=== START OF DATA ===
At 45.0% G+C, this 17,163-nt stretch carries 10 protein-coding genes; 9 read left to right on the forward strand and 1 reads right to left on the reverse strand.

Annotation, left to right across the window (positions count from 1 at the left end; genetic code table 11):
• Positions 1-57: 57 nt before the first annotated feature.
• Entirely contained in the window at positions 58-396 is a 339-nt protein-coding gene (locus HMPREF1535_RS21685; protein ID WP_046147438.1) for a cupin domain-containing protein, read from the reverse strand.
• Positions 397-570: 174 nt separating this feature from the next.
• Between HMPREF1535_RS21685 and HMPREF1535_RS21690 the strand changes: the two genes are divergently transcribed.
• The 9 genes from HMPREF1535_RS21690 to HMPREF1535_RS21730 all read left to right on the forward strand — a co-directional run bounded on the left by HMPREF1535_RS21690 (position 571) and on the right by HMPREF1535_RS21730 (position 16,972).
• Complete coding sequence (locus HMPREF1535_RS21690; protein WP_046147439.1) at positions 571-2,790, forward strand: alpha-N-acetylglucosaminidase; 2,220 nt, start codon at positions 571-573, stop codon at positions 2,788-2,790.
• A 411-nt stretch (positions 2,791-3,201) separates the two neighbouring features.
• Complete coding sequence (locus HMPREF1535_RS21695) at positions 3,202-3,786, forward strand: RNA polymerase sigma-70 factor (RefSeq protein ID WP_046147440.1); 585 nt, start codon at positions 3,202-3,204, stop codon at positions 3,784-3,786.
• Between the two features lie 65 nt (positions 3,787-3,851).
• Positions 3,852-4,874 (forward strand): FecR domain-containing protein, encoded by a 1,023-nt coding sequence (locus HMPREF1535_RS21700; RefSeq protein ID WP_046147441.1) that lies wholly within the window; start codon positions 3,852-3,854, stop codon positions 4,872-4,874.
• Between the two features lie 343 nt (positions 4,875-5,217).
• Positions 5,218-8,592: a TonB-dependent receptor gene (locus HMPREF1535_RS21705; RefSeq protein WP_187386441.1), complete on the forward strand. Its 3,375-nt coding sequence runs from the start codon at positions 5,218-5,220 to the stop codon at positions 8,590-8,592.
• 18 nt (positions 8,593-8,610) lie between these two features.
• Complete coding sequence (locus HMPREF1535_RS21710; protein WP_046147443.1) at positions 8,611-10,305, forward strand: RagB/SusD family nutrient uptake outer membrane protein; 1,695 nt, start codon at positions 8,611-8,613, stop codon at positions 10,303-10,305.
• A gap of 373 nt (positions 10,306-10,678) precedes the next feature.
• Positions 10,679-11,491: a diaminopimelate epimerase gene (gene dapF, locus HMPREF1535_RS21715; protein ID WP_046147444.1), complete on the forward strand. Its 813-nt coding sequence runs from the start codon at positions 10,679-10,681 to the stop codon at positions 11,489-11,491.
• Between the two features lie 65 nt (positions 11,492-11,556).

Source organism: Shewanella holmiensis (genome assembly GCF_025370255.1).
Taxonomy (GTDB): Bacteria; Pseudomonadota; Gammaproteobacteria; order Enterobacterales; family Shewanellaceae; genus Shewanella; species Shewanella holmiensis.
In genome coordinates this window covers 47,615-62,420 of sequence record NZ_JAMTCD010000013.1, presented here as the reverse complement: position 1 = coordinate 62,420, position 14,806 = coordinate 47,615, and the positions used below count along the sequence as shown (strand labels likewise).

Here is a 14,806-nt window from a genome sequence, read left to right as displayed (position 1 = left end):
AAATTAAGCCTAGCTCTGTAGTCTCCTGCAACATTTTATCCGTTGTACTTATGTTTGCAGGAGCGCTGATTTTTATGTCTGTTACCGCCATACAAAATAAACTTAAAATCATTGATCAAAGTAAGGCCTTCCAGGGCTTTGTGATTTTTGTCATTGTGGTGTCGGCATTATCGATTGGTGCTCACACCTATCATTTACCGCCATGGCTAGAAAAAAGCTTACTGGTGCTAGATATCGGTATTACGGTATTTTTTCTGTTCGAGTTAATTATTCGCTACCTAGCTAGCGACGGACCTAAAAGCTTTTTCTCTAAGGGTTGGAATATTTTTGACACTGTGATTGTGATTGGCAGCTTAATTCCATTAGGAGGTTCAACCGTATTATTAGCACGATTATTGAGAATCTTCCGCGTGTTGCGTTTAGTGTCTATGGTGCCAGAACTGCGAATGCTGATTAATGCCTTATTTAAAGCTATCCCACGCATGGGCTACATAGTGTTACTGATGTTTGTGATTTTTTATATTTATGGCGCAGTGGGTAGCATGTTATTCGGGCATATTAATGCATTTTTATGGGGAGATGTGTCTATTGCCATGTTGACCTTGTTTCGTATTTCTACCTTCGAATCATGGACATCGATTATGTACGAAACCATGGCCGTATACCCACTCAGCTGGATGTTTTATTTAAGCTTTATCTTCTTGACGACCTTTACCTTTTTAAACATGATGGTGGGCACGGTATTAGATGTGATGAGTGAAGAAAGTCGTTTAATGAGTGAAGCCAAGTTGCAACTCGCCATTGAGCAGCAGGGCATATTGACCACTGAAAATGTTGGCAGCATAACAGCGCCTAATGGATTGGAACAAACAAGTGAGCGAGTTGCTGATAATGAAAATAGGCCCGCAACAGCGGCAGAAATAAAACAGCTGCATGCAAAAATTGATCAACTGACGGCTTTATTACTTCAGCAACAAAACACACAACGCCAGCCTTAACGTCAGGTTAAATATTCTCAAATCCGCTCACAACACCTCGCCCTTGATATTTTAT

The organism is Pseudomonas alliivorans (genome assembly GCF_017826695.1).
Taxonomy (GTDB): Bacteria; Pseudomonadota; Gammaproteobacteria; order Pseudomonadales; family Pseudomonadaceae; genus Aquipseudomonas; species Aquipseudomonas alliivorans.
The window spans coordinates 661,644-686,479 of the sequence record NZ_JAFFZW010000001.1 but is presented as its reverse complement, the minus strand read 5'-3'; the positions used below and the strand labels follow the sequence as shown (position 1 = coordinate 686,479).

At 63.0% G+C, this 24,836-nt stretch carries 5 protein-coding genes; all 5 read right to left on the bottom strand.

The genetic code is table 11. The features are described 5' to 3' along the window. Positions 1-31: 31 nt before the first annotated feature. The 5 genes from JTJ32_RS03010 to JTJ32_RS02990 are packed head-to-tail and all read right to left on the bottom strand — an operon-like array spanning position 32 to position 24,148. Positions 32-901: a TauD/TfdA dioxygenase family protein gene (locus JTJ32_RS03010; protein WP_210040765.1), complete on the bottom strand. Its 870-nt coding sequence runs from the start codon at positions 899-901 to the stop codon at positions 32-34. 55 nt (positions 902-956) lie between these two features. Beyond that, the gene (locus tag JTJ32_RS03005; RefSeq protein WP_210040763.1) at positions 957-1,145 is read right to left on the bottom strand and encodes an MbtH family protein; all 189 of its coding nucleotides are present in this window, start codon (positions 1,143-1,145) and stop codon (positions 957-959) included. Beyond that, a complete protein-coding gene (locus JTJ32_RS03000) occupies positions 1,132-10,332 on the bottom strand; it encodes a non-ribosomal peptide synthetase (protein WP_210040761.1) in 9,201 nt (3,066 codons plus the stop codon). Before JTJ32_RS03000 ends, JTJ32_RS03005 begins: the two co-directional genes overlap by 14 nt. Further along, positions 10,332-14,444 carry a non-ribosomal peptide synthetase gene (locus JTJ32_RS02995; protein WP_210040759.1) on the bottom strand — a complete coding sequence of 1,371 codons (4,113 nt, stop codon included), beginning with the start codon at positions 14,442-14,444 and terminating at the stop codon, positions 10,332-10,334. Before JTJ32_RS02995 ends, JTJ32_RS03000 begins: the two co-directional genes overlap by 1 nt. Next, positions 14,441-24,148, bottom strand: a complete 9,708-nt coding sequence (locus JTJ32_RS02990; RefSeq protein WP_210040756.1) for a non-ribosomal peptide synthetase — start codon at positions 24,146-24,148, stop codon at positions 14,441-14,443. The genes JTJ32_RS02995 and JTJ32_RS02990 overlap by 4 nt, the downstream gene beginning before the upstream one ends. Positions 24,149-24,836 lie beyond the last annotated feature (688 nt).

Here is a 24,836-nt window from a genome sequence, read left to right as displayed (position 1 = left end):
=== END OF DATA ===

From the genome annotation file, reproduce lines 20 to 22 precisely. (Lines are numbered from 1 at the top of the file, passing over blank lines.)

Source organism: Shewanella holmiensis (genome assembly GCF_025370255.1).
Taxonomy (GTDB): Bacteria; Pseudomonadota; Gammaproteobacteria; order Enterobacterales; family Shewanellaceae; genus Shewanella; species Shewanella holmiensis.
In genome coordinates this window covers 47,615-62,420 of sequence record NZ_JAMTCD010000013.1, presented here as the reverse complement: position 1 = coordinate 62,420, position 14,806 = coordinate 47,615, and the positions used below count along the sequence as shown (strand labels likewise).